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Jackson State University and FBI foster diversity and inclusion efforts during three-day workshop

(William H. Kelly III/JSU University Communications)

Special Agent Jermicha Fomby speaks with JSU students about careers with the FBI (Photo by William H. Kelly III)

Jackson State University and the Federal Bureau of Investigation collaborated over a three-day visit with students as part of the Beacon Project. The initiative aims to build a broader representation of the African American community within the organization.

(William H. Kelly III/JSU University Communications)

Lashanda Jordan, Ph.D., director of the Career Services Center (Photo by William H. Kelly III)

In June 2021, members of the FBI and leaders from HBCUs met in Huntsville, Alabama, to launch the Beacon Project. Jordan praises the agency for creating this opportunity for JSU students.

“I think it is a wonderful partnership between Jackson State and the FBI. I can tell that the things that were spoken about during our Spring diversity, equity and inclusion event is coming to fruition,” said¬†Lashanda Jordan, Ph.D., director of the Career Services Center. “They talked about their efforts to recruit more minority students for positions in the FBI, and they want the FBI to look more like America.”

FBI Special Agent in Charge Jermicha Fomby¬†said the project’s success is driven by dispelling some of the biases surrounding the agency and making itself more accessible to underrepresented communities.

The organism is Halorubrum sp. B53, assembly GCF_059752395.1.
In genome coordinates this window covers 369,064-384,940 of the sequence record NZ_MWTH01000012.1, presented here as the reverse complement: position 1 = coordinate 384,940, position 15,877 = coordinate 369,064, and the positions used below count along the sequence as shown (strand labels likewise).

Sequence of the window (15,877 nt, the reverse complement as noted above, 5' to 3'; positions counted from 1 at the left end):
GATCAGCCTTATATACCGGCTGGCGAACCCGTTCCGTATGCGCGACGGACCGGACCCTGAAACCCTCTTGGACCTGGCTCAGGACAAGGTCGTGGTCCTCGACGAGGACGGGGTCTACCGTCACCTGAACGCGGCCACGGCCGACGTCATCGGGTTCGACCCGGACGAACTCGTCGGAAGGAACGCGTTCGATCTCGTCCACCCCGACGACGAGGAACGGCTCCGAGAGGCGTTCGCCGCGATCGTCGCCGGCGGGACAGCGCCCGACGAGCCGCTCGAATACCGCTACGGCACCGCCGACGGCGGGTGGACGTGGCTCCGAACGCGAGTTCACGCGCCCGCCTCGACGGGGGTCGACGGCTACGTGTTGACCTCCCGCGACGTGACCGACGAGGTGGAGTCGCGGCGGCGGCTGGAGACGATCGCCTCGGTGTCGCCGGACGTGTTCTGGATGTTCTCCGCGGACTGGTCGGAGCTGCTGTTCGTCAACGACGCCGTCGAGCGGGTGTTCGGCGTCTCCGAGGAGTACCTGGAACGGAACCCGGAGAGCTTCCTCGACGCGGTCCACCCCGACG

“The first phase of the Beacon initiative is engaging with historically Black universities and colleges to help drive that. We recognize the high level of talent that comes from HBCUs. Also, there’s another level of diverse experience that we think is very significant to what we think the organization needs,” Fomby explained.

(William H. Kelly III/JSU University Communications)

JSU students like Darian Bracey, were able to speak one on one with agents about their roles in the FBI. (Photo by William H.Kelly)

Fomby, who heads the FBI Field Office in Jackson, said that a common misconception is that students think only criminal justice majors qualify for a career in law enforcement. An HBCU graduate with a degree in business administration, Fomby assured them that’s not the case.

“Just because you’re not a criminal justice major doesn’t mean you’re not the right fit for us. We’re looking for talent, exposure, diverse backgrounds and experiences. I’ve never had a criminal justice class in my life,” Fomby shared during an informational session on Thursday, where agents provided JSU students with information about internships and the hiring process.

Students were also given the opportunity to participate in a mock interview.

“I thought it was very good information and received everything I needed. I’m very intrigued,” said Darian Bracey, a senior criminal justice major. “For the FBI to be on an HBCU campus, I think that’s something big. I realized many people don’t get the opportunity to sit in a room with so many agents, like today.”

The FBI concluded the weekend with a Beacon Brunch with JSU President Thomas K. Hudson, J.D., Grambling State University President Rick Gallot, and student leaders.

Fomby said this is just the beginning and shared his excitement about the agency’s efforts to become more inclusive.

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(Left) FBI Deputy Director Paul Abbet, (Center) JSU President Thomas K. Hudson, J.D., (Right) Special Agent Jermicha Fomby

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JSU student leaders attend brunch with JSU and FBI administrators

 

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Media Contact: Anthony.j.howard@jsums.edu